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Nuclear Power

Energy and Climate Change written question – answered on 10th September 2013.

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Photo of David Davies David Davies Chair, Welsh Affairs Committee

To ask the Secretary of State for Energy and Climate Change what assessment he has made of the effects of nuclear generation on the average unit price of electricity over the next 10 years.

Photo of Michael Fallon Michael Fallon The Minister of State, Department for Business, Innovation and Skills , Minister of State, Department of Energy and Climate Change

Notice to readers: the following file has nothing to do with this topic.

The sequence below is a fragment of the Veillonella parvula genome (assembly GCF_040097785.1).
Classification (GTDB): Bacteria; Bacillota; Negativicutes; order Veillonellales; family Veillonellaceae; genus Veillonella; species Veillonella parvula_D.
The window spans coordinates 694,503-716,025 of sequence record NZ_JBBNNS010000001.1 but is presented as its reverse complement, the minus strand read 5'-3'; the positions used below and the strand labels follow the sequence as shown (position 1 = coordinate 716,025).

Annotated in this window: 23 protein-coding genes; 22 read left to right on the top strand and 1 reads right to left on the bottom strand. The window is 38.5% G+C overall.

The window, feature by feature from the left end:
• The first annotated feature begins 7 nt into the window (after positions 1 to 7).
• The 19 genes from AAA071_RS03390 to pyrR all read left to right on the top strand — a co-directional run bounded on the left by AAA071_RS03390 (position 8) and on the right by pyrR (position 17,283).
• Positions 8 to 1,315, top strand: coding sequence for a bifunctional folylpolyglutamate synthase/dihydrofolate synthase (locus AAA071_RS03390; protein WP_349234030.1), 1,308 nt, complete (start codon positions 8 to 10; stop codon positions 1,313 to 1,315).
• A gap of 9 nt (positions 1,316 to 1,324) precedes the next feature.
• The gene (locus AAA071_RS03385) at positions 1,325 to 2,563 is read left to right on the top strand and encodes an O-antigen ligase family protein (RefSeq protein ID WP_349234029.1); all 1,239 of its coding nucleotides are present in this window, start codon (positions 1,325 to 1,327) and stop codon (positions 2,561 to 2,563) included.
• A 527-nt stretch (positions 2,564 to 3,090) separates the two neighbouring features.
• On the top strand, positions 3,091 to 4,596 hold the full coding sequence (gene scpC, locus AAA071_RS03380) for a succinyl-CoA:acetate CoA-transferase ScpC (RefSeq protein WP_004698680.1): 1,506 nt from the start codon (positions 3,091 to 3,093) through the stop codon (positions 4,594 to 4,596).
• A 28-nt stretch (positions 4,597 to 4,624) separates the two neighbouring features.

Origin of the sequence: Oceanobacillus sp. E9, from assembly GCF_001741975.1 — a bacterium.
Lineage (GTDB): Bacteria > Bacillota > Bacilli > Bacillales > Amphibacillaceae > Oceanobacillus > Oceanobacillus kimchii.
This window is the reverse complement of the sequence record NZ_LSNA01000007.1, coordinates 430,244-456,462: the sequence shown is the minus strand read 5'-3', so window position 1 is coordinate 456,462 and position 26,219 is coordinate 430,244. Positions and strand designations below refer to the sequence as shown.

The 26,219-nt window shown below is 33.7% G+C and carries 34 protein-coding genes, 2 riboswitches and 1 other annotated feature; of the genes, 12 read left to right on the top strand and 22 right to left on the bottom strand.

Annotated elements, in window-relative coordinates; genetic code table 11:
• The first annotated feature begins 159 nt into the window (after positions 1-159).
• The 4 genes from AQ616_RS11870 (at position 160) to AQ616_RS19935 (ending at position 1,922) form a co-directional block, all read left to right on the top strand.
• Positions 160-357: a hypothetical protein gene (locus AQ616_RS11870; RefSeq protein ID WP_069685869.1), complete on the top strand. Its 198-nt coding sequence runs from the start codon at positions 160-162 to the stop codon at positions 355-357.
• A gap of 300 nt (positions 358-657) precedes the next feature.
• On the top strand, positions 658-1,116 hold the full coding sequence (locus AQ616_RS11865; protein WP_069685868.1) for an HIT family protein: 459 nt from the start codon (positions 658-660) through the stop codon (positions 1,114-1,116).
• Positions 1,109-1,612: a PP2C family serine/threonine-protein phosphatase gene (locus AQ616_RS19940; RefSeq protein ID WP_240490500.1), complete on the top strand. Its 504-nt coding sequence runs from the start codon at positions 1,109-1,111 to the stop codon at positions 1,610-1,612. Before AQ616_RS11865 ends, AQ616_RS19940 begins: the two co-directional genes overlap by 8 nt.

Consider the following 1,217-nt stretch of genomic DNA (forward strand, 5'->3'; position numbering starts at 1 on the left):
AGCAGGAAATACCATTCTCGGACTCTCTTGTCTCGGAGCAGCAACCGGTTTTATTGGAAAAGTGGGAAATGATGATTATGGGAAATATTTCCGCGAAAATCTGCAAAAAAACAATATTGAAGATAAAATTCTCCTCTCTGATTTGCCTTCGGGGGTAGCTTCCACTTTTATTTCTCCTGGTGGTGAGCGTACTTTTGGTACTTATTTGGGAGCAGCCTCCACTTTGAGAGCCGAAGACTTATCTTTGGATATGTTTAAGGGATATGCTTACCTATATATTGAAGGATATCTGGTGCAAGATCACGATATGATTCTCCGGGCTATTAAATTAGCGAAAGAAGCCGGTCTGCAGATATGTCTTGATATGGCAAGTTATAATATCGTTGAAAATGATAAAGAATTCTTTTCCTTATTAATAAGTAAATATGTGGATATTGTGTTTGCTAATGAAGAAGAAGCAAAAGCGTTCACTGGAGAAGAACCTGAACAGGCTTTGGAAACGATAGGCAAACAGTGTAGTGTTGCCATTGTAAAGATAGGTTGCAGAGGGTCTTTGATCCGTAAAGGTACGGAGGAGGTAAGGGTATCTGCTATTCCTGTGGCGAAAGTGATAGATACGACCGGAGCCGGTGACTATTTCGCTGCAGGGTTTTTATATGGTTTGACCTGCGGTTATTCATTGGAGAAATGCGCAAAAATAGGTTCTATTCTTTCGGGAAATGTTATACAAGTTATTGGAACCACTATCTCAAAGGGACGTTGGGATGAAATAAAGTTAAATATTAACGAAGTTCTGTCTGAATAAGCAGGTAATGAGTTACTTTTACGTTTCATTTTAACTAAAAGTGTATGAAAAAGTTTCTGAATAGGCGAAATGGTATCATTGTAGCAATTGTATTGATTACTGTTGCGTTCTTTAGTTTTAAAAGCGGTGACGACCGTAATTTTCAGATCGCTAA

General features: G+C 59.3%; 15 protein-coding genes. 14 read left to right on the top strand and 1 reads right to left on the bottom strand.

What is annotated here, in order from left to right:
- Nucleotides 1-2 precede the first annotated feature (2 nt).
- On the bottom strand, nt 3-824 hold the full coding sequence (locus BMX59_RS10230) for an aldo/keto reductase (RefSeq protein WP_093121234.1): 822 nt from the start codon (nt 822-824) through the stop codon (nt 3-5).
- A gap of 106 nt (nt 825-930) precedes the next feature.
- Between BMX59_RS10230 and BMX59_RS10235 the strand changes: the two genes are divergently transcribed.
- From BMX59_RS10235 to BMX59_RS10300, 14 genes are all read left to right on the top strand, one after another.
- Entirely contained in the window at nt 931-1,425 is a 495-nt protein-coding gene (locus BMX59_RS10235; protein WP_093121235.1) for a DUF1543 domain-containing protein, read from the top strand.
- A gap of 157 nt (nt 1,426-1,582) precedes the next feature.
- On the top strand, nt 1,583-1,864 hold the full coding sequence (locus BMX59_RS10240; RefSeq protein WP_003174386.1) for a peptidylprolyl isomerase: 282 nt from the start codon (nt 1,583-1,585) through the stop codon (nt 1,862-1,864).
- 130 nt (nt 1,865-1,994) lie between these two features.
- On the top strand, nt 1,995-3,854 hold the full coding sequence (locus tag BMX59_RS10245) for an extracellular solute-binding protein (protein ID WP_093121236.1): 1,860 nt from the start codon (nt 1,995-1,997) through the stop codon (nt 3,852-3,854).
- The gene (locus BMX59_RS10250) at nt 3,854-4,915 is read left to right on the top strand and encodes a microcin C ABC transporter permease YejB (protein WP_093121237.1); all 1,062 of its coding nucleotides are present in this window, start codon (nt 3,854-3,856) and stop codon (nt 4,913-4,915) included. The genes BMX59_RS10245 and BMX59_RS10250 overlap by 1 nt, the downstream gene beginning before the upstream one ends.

The UK currently has around 10 GW of nuclear capacity and much of this is expected to continue operating over the next 10 years. During this time, the average unit price of electricity will continue to be determined by marginal plant; usually gas fired Combined Cycle Gas Turbine, but will also be affected by the emerging generation mix as we transition to a low carbon power supply in a reformed market.

New nuclear has a part to play in decarbonising the power grid in the long-run, and is currently expected to start coming online in the early 2020s. Given the construction time frames, however, new nuclear will have a minimal impact on the average price of electricity over the next 10 years.

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